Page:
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PET ADOPTION

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          Adoptable Dogs               
                       Adoptable Rabbits                                           Adoptable Cats
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                                                                           Adoption Form
   
                                  

Adopting a Pet
Frederick County has one animal shelter on Rosemont Avenue; The Frederick Animal Control and Adoption Center (FCAC). FCAC cares for abandoned and relinquished animals through funding from Frederick County Government. Each year, several thousand animals come into the shelter. While a few hundred of these pets are eventually reunited with their owners, the remaining thousands need new homes. Because the FCAC accepts all unwanted, injured, stray and sick animals in the County, we are often unable to find homes for all the pets in need.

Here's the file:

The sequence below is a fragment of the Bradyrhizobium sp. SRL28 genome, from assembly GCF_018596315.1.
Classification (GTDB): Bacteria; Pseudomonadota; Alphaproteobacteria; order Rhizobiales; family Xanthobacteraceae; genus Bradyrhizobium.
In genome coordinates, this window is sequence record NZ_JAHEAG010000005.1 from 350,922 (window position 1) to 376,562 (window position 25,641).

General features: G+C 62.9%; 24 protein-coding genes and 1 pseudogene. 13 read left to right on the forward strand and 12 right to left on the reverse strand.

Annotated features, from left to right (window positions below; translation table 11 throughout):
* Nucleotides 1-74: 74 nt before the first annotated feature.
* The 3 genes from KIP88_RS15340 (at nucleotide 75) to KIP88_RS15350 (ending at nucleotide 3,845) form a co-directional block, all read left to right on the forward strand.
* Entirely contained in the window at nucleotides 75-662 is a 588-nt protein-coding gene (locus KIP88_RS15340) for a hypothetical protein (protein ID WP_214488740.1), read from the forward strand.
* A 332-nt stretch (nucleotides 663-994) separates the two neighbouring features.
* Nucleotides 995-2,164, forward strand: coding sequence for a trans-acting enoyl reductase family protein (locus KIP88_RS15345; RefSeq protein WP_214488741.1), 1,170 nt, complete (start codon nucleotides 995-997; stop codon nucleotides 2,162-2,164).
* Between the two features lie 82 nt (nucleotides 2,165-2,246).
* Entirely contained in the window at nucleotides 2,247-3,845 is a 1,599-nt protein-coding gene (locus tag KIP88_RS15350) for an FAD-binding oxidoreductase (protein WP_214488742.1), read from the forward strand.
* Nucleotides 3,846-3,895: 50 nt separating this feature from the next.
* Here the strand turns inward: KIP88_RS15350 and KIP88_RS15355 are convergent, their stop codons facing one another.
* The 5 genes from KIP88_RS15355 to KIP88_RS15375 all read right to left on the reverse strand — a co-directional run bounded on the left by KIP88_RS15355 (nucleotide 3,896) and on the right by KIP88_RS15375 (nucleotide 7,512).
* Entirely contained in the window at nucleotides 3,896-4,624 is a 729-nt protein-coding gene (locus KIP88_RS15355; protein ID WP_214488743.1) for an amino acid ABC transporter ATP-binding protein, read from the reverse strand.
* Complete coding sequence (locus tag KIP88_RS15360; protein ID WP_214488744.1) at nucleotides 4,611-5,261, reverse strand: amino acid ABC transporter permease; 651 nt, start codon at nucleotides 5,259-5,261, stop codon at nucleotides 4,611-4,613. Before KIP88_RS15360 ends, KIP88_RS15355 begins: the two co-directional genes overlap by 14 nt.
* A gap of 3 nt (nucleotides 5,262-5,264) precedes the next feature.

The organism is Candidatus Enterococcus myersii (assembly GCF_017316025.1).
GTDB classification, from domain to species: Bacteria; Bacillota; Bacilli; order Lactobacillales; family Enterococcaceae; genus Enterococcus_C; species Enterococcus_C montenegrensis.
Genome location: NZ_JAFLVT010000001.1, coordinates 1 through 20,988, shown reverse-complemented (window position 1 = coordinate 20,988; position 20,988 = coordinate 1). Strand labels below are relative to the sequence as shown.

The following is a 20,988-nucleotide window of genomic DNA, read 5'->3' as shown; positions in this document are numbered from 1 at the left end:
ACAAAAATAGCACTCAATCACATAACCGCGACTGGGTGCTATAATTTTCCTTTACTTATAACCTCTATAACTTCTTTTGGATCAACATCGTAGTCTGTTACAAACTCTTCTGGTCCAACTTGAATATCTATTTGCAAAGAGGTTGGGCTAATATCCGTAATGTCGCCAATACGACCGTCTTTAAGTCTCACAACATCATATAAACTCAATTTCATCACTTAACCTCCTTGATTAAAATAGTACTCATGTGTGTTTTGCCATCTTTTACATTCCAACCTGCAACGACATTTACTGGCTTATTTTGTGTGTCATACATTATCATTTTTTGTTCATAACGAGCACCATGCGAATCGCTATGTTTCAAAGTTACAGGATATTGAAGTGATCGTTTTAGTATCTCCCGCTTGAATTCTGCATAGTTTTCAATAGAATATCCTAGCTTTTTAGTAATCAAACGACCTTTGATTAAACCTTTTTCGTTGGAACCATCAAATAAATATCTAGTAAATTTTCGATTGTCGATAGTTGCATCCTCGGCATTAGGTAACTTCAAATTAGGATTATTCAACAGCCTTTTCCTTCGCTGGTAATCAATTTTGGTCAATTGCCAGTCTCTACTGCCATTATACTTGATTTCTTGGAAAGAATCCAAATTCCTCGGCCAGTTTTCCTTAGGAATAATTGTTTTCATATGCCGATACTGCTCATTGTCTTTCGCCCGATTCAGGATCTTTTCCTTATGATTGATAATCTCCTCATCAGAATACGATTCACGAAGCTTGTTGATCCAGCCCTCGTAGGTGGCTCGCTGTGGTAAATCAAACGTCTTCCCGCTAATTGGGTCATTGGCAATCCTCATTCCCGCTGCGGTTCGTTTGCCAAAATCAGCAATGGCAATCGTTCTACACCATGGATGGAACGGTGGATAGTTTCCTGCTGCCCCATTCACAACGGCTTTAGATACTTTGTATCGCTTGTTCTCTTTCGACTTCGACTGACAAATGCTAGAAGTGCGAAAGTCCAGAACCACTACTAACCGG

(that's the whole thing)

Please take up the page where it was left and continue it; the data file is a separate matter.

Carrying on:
If you are considering adding a pet to your family, the animal shelters is the place to start. It's a busy place full of cats, dogs, and other animals barking and playing with volunteers and prospective owners. Our shelter employees have a wealth of information and experience to offer you about selecting the right pet.  Our adoption process is designed to find a good home for our pets and a good pet for your home.
Kitten_thumb.jpgOur application collects information about you, your pet experience and what you expect from a pet. If you find a pet in the shelter you would like to take home, we'll check with your landlord (unless you own your home) and arrange for your pet to be neutered prior to adoption. We will have an adoption counselor go over house training, basic equipment you'll need and  what to expect in the first few days.

 

If you are ready to take the leap of adoption, not only will you save a life, you'll enhance your own. People with pets live longer and recover from illness faster than people who choose not to keep pets. Research suggests that kids with pets handle family tragedy, such as divorce, better, too and may have fewer allergies. Adopting a pet is a great way to expand your family.